Of course, Obama could veto the resolution and keep the rule intact, although that would force him to take full political responsibility for the massive impending jump in electricity prices.
coalnewbie wrote:Come on Sam let's ... spin some nonsense that these power stations were going to close anyway.
http://www.foxnews.com/opinion/2012/05/ ... z1vdg3N9AP
Obama’s War On Coal Hits Your Electric Bill
By Phil Kerpen
Published May 22, 2012
Obama’s War on Coal has already taken a remarkable toll on coal-fired power plants in America.
Last week the U.S. Energy Information Administration reported a shocking drop in power sector coal consumption in the first quarter of 2012. Coal-fired power plants are now generating just 36 percent of U.S. electricity, versus 44.6 percent just one year ago.
It’s the result of an unprecedented regulatory assault on coal that will leave us all much poorer.
rberq wrote:Put "PJM Interconnection 2015 capacity auction" into Google, and read some of the articles that aren't as blatantly biased as Fox Not News.
http://www.foxnews.com/opinion/2012/05/ ... tric-bill/
Phil Kerpen is president of American Commitment and author of “Democracy Denied.”
plumb-r wrote:I think the sad part is if we are truly doing this to help stop global warming,
selling our coal to a developing nation,(lets say China) isn't really helping the planet because they can'nt burn it cleaner than we can. So the bottom line is who benifits from getting us off coal? Anybody got a good answer for that.
Regulatory Impact Analysis for the Final Mercury and Air Toxics Standards
The average effect on individual avoided IQ loss in 2016 is 0.00209 IQ points, with total nationwide benefits estimated between $0.5 and $6.1 million.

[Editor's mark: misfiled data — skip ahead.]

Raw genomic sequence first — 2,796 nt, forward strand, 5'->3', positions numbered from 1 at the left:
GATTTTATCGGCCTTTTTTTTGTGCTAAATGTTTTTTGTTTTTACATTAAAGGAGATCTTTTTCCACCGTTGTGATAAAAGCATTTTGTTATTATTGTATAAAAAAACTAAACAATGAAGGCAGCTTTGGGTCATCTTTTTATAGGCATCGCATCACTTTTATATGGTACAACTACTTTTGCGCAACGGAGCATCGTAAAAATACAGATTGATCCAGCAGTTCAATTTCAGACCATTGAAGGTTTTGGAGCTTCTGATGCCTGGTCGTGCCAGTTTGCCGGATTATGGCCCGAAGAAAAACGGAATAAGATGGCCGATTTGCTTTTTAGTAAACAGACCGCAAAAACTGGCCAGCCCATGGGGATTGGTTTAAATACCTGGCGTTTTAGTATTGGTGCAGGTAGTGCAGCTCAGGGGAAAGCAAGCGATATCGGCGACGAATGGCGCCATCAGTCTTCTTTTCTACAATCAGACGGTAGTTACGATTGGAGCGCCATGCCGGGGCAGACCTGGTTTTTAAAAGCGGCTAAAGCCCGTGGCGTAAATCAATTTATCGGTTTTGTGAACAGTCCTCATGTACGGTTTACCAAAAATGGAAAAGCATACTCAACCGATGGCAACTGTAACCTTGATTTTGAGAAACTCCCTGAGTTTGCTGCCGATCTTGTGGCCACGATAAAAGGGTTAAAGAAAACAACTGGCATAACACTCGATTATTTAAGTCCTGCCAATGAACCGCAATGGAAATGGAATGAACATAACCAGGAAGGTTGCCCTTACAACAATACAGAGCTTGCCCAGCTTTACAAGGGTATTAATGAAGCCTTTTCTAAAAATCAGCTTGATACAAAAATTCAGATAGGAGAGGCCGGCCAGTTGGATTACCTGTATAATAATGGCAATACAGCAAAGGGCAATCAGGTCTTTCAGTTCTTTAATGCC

Economic Valuation of Human Health Benefits of Controlling Mercury Emissions from U.S. Coal-Fired Power Plants
Changes in mercury deposition rates associated with reductions in power plant
mercury emissions are based on regional deposition modeling results from the EPA's
analysis of the Clear Skies Initiative. In its analysis, the EPA simulated current mercury
deposition rates and the changes in these rates that would result if power plants
reduced their mercury emissions from the current rate of 49 tons per year to either 26 or
15 tons per year. We used these predictions to estimate changes in deposition rates for
the freshwater regions, the Atlantic Coastal Region, and the Gulf of Mexico. Estimated
decreases range from approximately 1% to 10%. The change in deposition rates to the
All Other Waters region is assumed to be proportional to the change in total global
emissions that would result from U.S. power plant emissions reductions, which is less
samhill wrote:The abundance of gas & the almost no regulation of the fracking process is what is killing coal fired plants.....